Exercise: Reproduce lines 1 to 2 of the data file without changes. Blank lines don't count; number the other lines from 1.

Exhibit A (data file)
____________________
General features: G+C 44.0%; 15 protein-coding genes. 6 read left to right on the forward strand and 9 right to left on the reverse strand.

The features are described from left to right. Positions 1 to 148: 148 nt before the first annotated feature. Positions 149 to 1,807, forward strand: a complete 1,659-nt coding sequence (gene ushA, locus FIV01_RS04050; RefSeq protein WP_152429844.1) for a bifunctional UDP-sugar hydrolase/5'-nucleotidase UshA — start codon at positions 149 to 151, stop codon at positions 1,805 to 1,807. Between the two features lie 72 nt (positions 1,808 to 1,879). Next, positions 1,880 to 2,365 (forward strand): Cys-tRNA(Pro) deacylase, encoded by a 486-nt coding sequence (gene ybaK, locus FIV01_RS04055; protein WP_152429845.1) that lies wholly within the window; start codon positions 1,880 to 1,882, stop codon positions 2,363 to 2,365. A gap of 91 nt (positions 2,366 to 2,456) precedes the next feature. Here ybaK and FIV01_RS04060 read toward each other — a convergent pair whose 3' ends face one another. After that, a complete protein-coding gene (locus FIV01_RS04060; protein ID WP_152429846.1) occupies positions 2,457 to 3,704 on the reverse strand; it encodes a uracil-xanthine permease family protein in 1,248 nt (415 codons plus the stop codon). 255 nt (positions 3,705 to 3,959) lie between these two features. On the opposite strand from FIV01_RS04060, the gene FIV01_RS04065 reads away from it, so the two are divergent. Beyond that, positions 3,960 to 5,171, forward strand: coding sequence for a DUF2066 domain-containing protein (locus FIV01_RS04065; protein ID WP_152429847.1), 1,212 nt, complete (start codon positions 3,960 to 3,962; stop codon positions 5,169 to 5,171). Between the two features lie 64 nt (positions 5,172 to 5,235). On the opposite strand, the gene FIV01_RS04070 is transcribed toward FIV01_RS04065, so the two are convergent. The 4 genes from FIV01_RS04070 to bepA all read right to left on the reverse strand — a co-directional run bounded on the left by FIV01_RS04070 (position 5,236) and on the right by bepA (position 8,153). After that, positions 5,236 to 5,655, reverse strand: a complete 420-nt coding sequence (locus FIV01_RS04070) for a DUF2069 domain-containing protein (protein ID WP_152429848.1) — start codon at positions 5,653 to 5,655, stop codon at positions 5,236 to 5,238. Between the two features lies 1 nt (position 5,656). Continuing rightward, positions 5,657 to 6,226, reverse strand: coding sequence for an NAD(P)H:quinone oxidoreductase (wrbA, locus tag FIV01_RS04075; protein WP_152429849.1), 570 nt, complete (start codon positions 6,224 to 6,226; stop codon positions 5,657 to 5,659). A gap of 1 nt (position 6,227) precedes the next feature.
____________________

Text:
General features: G+C 44.0%; 15 protein-coding genes. 6 read left to right on the forward strand and 9 right to left on the reverse strand.

The features are described from left to right. Positions 1 to 148: 148 nt before the first annotated feature. Positions 149 to 1,807, forward strand: a complete 1,659-nt coding sequence (gene ushA, locus FIV01_RS04050; RefSeq protein WP_152429844.1) for a bifunctional UDP-sugar hydrolase/5'-nucleotidase UshA — start codon at positions 149 to 151, stop codon at positions 1,805 to 1,807. Between the two features lie 72 nt (positions 1,808 to 1,879). Next, positions 1,880 to 2,365 (forward strand): Cys-tRNA(Pro) deacylase, encoded by a 486-nt coding sequence (gene ybaK, locus FIV01_RS04055; protein WP_152429845.1) that lies wholly within the window; start codon positions 1,880 to 1,882, stop codon positions 2,363 to 2,365. A gap of 91 nt (positions 2,366 to 2,456) precedes the next feature. Here ybaK and FIV01_RS04060 read toward each other — a convergent pair whose 3' ends face one another. After that, a complete protein-coding gene (locus FIV01_RS04060; protein ID WP_152429846.1) occupies positions 2,457 to 3,704 on the reverse strand; it encodes a uracil-xanthine permease family protein in 1,248 nt (415 codons plus the stop codon). 255 nt (positions 3,705 to 3,959) lie between these two features. On the opposite strand from FIV01_RS04060, the gene FIV01_RS04065 reads away from it, so the two are divergent. Beyond that, positions 3,960 to 5,171, forward strand: coding sequence for a DUF2066 domain-containing protein (locus FIV01_RS04065; protein ID WP_152429847.1), 1,212 nt, complete (start codon positions 3,960 to 3,962; stop codon positions 5,169 to 5,171). Between the two features lie 64 nt (positions 5,172 to 5,235). On the opposite strand, the gene FIV01_RS04070 is transcribed toward FIV01_RS04065, so the two are convergent. The 4 genes from FIV01_RS04070 to bepA all read right to left on the reverse strand — a co-directional run bounded on the left by FIV01_RS04070 (position 5,236) and on the right by bepA (position 8,153). After that, positions 5,236 to 5,655, reverse strand: a complete 420-nt coding sequence (locus FIV01_RS04070) for a DUF2069 domain-containing protein (protein ID WP_152429848.1) — start codon at positions 5,653 to 5,655, stop codon at positions 5,236 to 5,238. Between the two features lies 1 nt (position 5,656). Continuing rightward, positions 5,657 to 6,226, reverse strand: coding sequence for an NAD(P)H:quinone oxidoreductase (wrbA, locus tag FIV01_RS04075; protein WP_152429849.1), 570 nt, complete (start codon positions 6,224 to 6,226; stop codon positions 5,657 to 5,659). A gap of 1 nt (position 6,227) precedes the next feature.